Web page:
verb (used without object)
Origin of skirmish
Examples from the Web for skirmish
And earlier that day, the 43-year-old had earned the précis, breaking up a skirmish by the Staten Island Ferry.Before Eric Garner, There Was Michael Stewart: The Tragic Story of the Real-Life Radio Raheem|Marlow Stern|December 4, 2014|DAILY BEAST
As we hear in Mark 15:7, he was apparently an insurrectionist, an anti-Roman revolutionary, and had killed someone in a skirmish.The Barabbas Theory of Voting: Bible Story Shows Tough Choices for Midterms|Jay Parini|November 2, 2014|DAILY BEAST
A half-an-hour earlier they had been caught in the middle of a mortar barrage in a skirmish with separatists.
That is a high death toll for Hezbollah in a skirmish inside Lebanon on its home territory.
The first skirmish in the renewed battle for gender wage equality seemed to be won by Republicans.Obama Is Nudging the White House Toward Gender Pay Equity|Brandy Zadrozny|April 14, 2014|DAILY BEAST
"It must have been a skirmish," replied Dan, glancing down the slope.The Battle Ground|Ellen Glasgow
I assisted him, riding my sorrel pony, the only horse on the skirmish line, as all the men fought dismounted.Three Years in the Federal Cavalry|Willard Glazier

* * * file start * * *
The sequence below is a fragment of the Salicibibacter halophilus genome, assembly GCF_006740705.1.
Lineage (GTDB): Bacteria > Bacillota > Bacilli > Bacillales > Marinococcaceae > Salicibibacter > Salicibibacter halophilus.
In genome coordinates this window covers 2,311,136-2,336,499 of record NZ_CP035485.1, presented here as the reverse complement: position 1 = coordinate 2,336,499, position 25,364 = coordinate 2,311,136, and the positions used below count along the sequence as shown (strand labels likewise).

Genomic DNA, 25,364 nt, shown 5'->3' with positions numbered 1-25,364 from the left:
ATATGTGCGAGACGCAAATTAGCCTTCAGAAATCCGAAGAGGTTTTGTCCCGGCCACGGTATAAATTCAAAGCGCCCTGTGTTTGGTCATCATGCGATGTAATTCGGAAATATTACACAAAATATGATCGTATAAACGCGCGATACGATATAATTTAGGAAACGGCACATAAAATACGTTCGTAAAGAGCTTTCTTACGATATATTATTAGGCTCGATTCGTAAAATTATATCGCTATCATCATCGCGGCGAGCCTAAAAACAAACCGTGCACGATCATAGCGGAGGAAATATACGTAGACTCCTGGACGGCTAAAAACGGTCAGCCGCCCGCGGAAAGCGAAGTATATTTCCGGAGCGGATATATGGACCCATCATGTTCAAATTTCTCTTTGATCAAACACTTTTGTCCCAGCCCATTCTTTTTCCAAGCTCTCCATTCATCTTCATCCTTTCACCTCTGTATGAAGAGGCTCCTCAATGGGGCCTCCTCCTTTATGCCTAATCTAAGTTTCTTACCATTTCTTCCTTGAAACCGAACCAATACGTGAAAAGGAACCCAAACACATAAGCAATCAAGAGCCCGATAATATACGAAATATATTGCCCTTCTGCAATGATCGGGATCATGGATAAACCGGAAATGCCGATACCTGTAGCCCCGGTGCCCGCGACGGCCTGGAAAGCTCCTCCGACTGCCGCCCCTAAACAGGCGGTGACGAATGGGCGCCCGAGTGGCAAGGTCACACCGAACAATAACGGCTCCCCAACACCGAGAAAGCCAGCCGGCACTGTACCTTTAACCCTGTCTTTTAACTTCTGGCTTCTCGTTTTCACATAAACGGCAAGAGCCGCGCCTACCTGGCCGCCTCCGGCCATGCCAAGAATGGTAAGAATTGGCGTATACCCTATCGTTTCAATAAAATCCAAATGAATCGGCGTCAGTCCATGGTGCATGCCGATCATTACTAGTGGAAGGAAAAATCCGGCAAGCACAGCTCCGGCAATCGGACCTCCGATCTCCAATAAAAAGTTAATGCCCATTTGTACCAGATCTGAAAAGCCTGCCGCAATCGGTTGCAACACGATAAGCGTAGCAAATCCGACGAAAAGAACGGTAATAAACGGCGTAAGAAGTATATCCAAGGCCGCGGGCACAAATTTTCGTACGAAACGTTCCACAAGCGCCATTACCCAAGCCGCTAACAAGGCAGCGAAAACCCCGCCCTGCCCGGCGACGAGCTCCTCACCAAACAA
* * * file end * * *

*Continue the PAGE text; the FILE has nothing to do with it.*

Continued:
If left, instead of right is given that simply means that the leading or base squad is to be the left of the skirmish line.The Plattsburg Manual|O.O. Ellis and E.B. Garey
Vinegar Hill in the immediate vicinity was the scene of a skirmish in 1798, when the town was stormed and burned by the rebels.The New Gresham Encyclopedia|Various
The Indians charged down the valley in large force, close up to the skirmish line, but failed to make any impression.Eleven Years in the Rocky Mountains and Life on the Frontier|Frances Fuller Victor
Word Origin for skirmish
late 14c., from Old French escarmouche "skirmish," from Italian scaramuccia, earlier schermugio, probably from a Germanic source (cf. Old High German skirmen "to protect, defend"), with a diminutive or depreciatory suffix, from Proto-Germanic *skerm-, from PIE *(s)ker- (1) "to cut" (see shear).
Influenced in Middle English by a separate verb skirmysshen "to brandish a weapon," from Old French eskirmiss-, stem of eskirmir "to fence," from Frankish *skirmjan, from the same Germanic source. Cf. also scrimmage. Other modern Germanic forms have an additional diminutive affix: German scharmützel, Dutch schermutseling, Danish skjærmydsel. Skirmish-line attested by 1864.
c.1200, from Old French escarmouchier, from Italian scaramucciare (see skirmish (n.)). Related: Skirmished; skirmishing.